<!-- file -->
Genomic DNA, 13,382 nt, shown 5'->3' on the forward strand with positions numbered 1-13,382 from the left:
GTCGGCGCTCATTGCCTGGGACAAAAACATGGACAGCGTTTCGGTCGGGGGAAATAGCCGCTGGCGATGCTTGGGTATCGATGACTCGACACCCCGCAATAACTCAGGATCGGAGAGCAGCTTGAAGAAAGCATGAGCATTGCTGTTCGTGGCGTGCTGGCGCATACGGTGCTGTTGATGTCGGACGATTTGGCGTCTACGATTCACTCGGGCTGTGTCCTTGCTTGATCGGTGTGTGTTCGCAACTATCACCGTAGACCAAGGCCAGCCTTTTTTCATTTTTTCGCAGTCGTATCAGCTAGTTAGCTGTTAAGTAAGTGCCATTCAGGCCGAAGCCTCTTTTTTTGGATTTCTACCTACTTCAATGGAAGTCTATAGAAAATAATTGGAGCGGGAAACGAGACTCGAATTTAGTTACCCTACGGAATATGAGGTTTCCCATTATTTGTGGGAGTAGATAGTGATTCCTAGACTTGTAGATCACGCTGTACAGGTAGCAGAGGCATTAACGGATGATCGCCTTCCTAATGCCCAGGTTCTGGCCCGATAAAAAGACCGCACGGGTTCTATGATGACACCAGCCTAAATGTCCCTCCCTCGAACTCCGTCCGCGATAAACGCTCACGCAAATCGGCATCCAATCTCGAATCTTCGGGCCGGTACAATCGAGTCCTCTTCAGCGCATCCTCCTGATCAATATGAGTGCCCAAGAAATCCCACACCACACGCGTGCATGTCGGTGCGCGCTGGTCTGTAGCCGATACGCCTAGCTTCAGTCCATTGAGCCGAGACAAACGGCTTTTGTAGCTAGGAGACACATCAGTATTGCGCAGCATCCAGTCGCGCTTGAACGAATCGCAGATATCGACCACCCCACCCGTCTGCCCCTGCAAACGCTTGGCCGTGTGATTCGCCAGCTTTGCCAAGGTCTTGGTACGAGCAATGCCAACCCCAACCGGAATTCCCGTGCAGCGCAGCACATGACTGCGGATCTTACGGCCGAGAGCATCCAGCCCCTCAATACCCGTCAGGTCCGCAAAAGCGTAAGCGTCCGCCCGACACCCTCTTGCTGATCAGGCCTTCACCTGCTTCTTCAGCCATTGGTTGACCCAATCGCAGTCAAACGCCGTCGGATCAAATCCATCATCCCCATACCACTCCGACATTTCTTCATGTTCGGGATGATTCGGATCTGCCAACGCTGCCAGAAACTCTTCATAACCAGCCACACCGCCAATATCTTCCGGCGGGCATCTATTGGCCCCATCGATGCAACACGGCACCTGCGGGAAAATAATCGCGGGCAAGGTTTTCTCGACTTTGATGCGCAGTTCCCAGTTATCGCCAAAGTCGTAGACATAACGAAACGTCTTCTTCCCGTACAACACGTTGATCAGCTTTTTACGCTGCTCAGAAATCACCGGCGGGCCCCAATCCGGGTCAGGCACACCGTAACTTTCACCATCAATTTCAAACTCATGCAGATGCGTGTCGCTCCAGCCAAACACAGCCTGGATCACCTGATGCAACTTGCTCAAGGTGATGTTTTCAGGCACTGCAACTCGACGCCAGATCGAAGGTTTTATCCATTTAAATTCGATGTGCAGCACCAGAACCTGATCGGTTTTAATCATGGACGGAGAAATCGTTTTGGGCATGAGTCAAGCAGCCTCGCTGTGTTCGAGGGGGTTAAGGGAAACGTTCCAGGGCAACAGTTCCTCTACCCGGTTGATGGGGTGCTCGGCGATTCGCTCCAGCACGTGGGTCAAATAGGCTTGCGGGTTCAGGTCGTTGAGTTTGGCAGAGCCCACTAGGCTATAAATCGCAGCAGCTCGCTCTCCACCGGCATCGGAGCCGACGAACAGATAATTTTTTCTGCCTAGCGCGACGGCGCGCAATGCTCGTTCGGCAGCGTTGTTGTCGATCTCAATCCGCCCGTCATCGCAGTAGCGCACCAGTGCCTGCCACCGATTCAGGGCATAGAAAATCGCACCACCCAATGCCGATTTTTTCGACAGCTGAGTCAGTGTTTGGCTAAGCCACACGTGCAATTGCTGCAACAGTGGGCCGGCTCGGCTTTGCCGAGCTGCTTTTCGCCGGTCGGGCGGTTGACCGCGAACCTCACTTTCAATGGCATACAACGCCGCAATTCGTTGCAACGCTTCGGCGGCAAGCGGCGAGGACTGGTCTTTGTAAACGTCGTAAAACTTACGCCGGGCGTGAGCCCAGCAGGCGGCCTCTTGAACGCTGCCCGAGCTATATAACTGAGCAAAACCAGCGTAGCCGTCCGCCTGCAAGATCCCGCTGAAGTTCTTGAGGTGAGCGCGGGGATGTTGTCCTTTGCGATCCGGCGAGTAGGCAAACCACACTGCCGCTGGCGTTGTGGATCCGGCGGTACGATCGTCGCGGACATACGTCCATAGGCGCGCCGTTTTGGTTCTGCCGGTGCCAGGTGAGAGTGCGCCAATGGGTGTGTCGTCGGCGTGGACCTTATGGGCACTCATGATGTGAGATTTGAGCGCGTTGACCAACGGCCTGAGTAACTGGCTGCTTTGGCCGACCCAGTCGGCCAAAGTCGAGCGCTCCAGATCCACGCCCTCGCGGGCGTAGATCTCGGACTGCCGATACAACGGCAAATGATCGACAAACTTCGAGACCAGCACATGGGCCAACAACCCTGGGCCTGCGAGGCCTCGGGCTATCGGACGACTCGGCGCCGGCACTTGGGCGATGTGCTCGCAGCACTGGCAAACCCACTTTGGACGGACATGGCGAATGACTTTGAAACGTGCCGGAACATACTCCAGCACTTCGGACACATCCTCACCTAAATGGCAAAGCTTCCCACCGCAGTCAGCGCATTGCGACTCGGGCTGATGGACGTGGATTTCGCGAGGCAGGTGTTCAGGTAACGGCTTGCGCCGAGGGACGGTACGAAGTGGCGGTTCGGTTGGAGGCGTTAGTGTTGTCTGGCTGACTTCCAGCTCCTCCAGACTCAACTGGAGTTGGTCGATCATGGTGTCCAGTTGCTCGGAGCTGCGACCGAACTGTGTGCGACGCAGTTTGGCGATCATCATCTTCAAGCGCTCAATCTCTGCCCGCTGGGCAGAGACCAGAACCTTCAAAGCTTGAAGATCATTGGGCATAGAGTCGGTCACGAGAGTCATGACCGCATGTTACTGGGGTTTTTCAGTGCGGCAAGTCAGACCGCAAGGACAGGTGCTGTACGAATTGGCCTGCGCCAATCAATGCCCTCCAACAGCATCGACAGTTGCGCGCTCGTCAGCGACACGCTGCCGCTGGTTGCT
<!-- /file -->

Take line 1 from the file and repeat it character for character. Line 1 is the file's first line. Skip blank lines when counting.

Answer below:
Genomic DNA, 13,382 nt, shown 5'->3' on the forward strand with positions numbered 1-13,382 from the left: